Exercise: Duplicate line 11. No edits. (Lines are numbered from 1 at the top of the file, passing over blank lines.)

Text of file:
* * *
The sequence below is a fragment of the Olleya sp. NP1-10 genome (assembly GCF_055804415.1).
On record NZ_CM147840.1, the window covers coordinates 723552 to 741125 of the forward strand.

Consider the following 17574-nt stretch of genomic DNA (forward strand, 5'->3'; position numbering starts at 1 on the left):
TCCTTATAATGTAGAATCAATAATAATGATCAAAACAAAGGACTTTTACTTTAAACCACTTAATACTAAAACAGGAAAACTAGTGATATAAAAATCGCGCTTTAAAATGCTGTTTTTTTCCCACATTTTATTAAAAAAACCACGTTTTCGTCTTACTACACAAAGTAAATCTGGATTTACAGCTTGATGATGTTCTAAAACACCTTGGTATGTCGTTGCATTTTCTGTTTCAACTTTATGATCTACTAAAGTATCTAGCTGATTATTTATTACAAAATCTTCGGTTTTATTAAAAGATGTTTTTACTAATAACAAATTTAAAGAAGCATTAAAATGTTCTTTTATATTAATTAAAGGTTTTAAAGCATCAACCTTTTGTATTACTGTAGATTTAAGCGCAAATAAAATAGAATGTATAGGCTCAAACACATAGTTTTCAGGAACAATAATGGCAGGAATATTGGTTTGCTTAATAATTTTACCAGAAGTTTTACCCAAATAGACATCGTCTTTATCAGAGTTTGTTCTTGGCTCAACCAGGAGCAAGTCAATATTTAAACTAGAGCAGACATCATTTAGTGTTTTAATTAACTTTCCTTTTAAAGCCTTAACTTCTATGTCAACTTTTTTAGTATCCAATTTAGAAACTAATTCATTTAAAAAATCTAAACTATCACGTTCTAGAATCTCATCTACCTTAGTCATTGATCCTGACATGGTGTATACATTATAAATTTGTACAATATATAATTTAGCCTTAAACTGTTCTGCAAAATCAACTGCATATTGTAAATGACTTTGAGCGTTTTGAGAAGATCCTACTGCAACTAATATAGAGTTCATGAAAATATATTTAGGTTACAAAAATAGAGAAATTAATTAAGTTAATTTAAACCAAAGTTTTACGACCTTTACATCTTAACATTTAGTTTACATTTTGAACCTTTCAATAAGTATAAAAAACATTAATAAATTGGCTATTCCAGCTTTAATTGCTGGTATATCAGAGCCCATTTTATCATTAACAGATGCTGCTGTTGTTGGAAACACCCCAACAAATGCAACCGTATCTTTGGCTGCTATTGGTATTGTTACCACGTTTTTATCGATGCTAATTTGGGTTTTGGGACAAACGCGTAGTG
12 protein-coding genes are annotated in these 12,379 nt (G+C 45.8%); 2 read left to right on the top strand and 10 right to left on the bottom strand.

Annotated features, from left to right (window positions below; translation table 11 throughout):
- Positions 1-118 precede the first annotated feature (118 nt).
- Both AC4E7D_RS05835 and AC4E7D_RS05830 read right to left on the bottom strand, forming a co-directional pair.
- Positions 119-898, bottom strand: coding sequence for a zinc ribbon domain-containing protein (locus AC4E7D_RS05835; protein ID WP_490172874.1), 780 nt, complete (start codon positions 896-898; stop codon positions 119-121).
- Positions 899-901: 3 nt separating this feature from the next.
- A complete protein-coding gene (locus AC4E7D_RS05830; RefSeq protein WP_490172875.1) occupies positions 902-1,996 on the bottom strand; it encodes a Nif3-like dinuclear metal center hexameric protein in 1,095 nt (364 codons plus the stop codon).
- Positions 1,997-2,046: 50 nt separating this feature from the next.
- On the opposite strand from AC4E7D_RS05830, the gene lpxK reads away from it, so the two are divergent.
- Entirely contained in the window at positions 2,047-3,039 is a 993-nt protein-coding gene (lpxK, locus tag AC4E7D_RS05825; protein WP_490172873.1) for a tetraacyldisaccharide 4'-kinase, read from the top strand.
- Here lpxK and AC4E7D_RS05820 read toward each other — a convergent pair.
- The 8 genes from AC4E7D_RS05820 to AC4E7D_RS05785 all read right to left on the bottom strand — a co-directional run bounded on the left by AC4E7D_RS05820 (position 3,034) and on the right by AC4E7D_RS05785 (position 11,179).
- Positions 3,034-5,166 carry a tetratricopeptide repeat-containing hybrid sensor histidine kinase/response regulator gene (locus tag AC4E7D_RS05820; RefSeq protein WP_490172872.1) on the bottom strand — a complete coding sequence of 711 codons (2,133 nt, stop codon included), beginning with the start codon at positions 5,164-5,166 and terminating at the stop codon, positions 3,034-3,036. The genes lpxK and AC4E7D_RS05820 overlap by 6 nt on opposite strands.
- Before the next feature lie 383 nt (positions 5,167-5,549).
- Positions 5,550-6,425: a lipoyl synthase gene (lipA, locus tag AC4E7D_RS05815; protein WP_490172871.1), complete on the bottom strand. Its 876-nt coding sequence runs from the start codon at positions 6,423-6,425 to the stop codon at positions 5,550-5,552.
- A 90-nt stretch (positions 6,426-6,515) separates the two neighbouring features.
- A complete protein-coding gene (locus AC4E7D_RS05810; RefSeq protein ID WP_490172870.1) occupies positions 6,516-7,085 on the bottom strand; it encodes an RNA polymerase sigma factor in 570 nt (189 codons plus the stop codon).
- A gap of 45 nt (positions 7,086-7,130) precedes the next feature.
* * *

- A complete protein-coding gene (locus AC4E7D_RS05830; RefSeq protein WP_490172875.1) occupies positions 902-1,996 on the bottom strand; it encodes a Nif3-like dinuclear metal center hexameric protein in 1,095 nt (364 codons plus the stop codon).